The Ultimate Guide to NFL Defense
- Cover-2 teams must have very talented safeties and a solid pass rush. Each safety has to be able to cover an entire half of the field. They need range, closing speed, tackling skill and enough run-pass recognition ability to not get fooled by play-action. It's extremely difficult for one man to handle the deep middle and the deep sideline. Having an average safety behind a poor pass rush that gives the quarterback time to wait for the deep routes to develop is a recipe for disaster.
- The Cover-2 can also be beaten by flooding one side of the zone with multiple receivers running routes on multiple levels. Force the safety, corner or outside linebacker to make decisions on which receiver to cover and another route may be left open. That was made painfully clear to the Washington Redskins last year when the Cowboys used Terrell Owens, Patrick Crayton and Jason Witten to pressure one side of the Redskin Cover-2 with a combination of sideline, seam, out and deep middle routes.
- Cover-2 teams, by definition, put only seven players in the box and are susceptible to the run. They hope to successfully take away the run without dropping a safety into the box. A team that wants to run Cover-2 because their corners struggle in man coverage but can't stop the run with the front seven is in major trouble.
- Cover-2 teams, by definition, can't blitz a linebacker frequently. The linebackers and corners can take more underneath zone responsibility, but the pressure must come from the front four. As mentioned above, a Cover-2 that can't generate pressure goes from a bend-but-don't-break style of play to one that gives up big plays in bunches when the deep routes come open downfield.
Couple on how the MLB is used for both variants.
Zone 101: The Difference Between Traditional Zone Defense and the Tampa 2 | Giants 101 | Sports Media 101
2. Cover 2
– Basically means you split the field in half using the center as the middle. Each safety has deep halves (deep as the deepest receiver on their half of the field). The corners have the flat, the OLB's have hook to curl, and the MLB has what I call the short hole (the void left when the OLB's bail out to the curl). All NFL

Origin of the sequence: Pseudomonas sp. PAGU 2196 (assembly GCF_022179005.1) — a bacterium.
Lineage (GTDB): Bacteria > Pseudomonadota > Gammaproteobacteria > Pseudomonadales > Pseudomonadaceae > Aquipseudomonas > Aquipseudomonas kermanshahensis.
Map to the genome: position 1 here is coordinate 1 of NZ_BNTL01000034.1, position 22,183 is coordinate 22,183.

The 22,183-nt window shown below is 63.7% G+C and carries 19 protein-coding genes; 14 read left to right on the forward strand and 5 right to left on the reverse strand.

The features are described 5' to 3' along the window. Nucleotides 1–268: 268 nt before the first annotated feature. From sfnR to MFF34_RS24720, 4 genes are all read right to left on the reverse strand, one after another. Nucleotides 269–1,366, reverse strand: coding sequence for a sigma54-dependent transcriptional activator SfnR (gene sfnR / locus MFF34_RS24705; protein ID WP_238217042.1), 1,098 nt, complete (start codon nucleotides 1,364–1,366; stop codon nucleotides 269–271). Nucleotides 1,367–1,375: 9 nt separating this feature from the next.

teams play some form of cover 2 some of the time. As for the dreaded Tampa 2, the only difference between it and the Cover 2 zone is how deep the MLB has to play. In a Tampa 2 the MLB drops 10-15 yards into coverage to take away the cover 2's biggest weakness, the deep middle.
Alot of you keep harping on our MLB and how far he drops. Keep in mind that we don't run the T2 but rather the C2.
These basic coverage schemes, and variants on them, are as old as the hills. Typically, a Cover 2 splits the deep part of the field into two halves, and the two safeties provide deep help for the outside corners. Underneath, the corners and linebackers split the fields into five short zones. The defensive line is responsible for generating pass rush.
Football 101: Breaking Down the Cover 2 Defense | Bleacher Report
The Cover 2, with or without the "Tampa" modification, relies entirely on the front four to generate a pass rush. With the linebackers fully committed to coverage, the front four must get at the quarterback or risk the zone coverage being picked apart.
Footballguys.com - Breaking Down NFL Defenses - In search of IDP production
Cover 2, Tampa-2
The one secondary scheme that basically changes all the rules is the cover 2 and it's variation the Tampa-2. The Colts and Bucks have used this scheme for years and now several others have joined them including the Bears, Vikings, Lions, Bills. In all there are 6 clubs using this scheme on a regular basis and a few others who have it in their playbook for situational use. The basic difference between the normal 4-3 and the cover 2 is that in a cover 2 both safeties take on free safety responsibilities with each covering half of the field while the corners are asked to play more aggressively underneath. They usually move up closer to the line of scrimmage where they can be more physical with the receivers, often jamming them at the line and trying to alter their patterns. Being positioned closer to the line, the cover 2 corner generally has a much bigger role in run support. In fact the strong side corner often takes on very similar responsibilities to the strong safety.